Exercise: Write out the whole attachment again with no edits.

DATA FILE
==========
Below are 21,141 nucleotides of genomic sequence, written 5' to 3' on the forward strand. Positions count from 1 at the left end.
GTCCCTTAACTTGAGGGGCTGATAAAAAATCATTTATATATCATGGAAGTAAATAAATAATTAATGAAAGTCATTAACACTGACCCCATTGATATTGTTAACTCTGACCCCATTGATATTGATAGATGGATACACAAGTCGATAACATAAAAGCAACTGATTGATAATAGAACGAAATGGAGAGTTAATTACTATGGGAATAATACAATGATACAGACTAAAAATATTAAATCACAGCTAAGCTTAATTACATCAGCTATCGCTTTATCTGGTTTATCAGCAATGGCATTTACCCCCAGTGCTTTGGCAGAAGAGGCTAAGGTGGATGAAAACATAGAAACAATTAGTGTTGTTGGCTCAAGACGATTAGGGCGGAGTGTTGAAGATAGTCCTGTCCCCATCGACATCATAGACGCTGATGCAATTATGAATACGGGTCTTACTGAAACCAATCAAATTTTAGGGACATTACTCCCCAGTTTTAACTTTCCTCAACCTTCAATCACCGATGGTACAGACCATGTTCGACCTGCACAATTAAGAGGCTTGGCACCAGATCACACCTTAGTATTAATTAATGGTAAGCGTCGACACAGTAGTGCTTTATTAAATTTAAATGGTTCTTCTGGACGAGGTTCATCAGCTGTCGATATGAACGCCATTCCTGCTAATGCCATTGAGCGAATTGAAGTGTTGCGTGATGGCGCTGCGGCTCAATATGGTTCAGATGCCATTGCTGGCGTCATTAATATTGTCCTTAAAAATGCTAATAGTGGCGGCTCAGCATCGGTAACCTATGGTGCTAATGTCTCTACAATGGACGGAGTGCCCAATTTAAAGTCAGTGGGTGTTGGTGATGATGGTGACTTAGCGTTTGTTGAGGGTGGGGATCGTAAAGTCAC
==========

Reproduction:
Below are 21,141 nucleotides of genomic sequence, written 5' to 3' on the forward strand. Positions count from 1 at the left end.
GTCCCTTAACTTGAGGGGCTGATAAAAAATCATTTATATATCATGGAAGTAAATAAATAATTAATGAAAGTCATTAACACTGACCCCATTGATATTGTTAACTCTGACCCCATTGATATTGATAGATGGATACACAAGTCGATAACATAAAAGCAACTGATTGATAATAGAACGAAATGGAGAGTTAATTACTATGGGAATAATACAATGATACAGACTAAAAATATTAAATCACAGCTAAGCTTAATTACATCAGCTATCGCTTTATCTGGTTTATCAGCAATGGCATTTACCCCCAGTGCTTTGGCAGAAGAGGCTAAGGTGGATGAAAACATAGAAACAATTAGTGTTGTTGGCTCAAGACGATTAGGGCGGAGTGTTGAAGATAGTCCTGTCCCCATCGACATCATAGACGCTGATGCAATTATGAATACGGGTCTTACTGAAACCAATCAAATTTTAGGGACATTACTCCCCAGTTTTAACTTTCCTCAACCTTCAATCACCGATGGTACAGACCATGTTCGACCTGCACAATTAAGAGGCTTGGCACCAGATCACACCTTAGTATTAATTAATGGTAAGCGTCGACACAGTAGTGCTTTATTAAATTTAAATGGTTCTTCTGGACGAGGTTCATCAGCTGTCGATATGAACGCCATTCCTGCTAATGCCATTGAGCGAATTGAAGTGTTGCGTGATGGCGCTGCGGCTCAATATGGTTCAGATGCCATTGCTGGCGTCATTAATATTGTCCTTAAAAATGCTAATAGTGGCGGCTCAGCATCGGTAACCTATGGTGCTAATGTCTCTACAATGGACGGAGTGCCCAATTTAAAGTCAGTGGGTGTTGGTGATGATGGTGACTTAGCGTTTGTTGAGGGTGGGGATCGTAAAGTCAC